JOURNAL ARTICLE
RANDOMIZED CONTROLLED TRIAL

Evaluation of the safety and efficacy of epidural ketamine combined with morphine for postoperative analgesia after major upper abdominal surgery

K Subramaniam, B Subramaniam, D K Pawar, L Kumar
Journal of Clinical Anesthesia 2001, 13 (5): 339-44
11498314

STUDY OBJECTIVE: To evaluate the efficacy of the combination of epidural ketamine and morphine compared with epidural morphine alone for postoperative pain relief following major upper abdominal surgery.

STUDY DESIGN: Prospective, randomized, double-blinded study.

SETTING: Tertiary care referral and teaching hospital.

PATIENTS: 46 ASA physical status I and II patients who underwent major upper abdominal procedures.

INTERVENTIONS: Patients were randomly allocated to one of the two treatment groups: patients in Group 1 received epidural morphine 50 microg/kg whereas patients in Group 2 received epidural ketamine 1 mg/kg combined with 50 microg/kg of morphine postoperatively.

MEASUREMENTS: A blinded observer using a visual analog scale (VAS) for pain assessment followed up patients for 48 hours postoperatively. Top-up dose of epidural morphine was provided when VAS was higher than 4. Analgesic requirements and side effects were compared between the two groups.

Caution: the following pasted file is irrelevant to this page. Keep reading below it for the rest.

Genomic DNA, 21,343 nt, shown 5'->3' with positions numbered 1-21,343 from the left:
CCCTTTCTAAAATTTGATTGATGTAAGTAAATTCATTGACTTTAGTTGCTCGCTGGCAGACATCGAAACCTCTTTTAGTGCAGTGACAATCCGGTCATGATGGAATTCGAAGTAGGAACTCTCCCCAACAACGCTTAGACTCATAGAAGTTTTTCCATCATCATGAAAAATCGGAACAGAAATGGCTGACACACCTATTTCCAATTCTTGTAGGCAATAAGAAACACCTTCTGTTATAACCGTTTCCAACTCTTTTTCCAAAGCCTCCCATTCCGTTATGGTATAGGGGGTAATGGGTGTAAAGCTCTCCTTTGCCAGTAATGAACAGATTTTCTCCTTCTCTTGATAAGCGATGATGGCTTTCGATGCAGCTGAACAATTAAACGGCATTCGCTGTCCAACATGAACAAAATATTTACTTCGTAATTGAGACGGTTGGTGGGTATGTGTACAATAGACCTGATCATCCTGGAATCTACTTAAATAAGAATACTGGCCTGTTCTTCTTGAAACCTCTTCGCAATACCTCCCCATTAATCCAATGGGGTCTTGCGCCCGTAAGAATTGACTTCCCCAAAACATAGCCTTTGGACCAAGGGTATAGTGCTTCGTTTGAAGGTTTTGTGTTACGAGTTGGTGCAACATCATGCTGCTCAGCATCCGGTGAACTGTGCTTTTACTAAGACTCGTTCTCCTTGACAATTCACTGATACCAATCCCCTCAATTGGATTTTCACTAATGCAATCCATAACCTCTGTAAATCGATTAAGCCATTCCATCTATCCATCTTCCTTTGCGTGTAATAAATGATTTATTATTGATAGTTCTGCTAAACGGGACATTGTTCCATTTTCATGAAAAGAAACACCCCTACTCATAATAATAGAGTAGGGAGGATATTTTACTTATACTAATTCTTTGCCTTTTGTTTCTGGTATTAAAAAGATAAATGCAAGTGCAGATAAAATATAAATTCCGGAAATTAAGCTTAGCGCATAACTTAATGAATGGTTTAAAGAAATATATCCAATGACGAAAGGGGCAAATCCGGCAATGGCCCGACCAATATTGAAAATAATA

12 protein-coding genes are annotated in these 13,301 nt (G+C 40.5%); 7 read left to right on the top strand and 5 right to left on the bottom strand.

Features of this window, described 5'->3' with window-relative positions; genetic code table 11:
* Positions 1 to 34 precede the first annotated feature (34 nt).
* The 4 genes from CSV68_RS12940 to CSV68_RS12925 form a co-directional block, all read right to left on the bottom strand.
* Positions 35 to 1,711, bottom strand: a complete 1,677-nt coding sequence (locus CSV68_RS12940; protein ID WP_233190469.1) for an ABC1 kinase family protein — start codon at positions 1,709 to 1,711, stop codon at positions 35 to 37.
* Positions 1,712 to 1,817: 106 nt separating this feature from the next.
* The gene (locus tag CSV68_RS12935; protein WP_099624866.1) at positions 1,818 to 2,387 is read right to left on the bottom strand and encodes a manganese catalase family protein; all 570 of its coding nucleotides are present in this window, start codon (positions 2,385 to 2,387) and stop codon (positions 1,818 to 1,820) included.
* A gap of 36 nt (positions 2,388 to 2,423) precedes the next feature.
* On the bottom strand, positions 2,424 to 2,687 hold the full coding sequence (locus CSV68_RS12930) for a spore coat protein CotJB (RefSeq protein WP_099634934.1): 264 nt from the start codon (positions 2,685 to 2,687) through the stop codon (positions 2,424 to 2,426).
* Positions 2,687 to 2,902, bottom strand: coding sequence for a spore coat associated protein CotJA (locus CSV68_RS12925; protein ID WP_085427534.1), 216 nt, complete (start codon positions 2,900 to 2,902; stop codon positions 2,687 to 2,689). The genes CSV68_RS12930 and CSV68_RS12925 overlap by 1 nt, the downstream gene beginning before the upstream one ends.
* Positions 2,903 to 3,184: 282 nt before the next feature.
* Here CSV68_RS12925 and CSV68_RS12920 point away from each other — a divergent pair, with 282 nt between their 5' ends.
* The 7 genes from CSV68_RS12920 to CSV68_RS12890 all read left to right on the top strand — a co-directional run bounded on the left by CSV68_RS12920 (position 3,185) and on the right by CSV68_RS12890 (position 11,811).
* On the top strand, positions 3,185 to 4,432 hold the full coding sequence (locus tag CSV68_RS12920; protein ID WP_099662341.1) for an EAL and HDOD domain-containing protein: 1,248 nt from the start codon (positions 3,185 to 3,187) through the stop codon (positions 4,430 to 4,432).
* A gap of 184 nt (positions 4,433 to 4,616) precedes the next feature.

RESULTS: Only 40 patients completed the study. There were no differences between the two groups with respect to age, gender, weight, duration, or type of surgical procedure or intraoperative opioid requirements. Onset of analgesia was faster (p < 0.001) in Group 2 (11 min) than in Group 1 patients (25 min). The time for first requirement of analgesia was significantly (p < 0.01) longer (19.8 +/- 9.8 hours) in Group 2 patients than Group 1 (12.8 +/- 6.2 hours). Total number of supplemental doses of epidural morphine required in the first 48 hours postoperatively was also significantly less (p < 0.005) in Group 2 compared to Group 1. Patients in Group 2 had higher sedation scores than Group I patients for the first 2 hours postoperatively. None of the patients in either group developed hallucinations or respiratory depression. Other side effects such as pruritus, nausea, and vomiting were also similar in both groups.

CONCLUSIONS: The addition of epidural ketamine 1 mg/kg to morphine 50 microg/kg improved analgesia after major upper abdominal surgery without increasing side effects.

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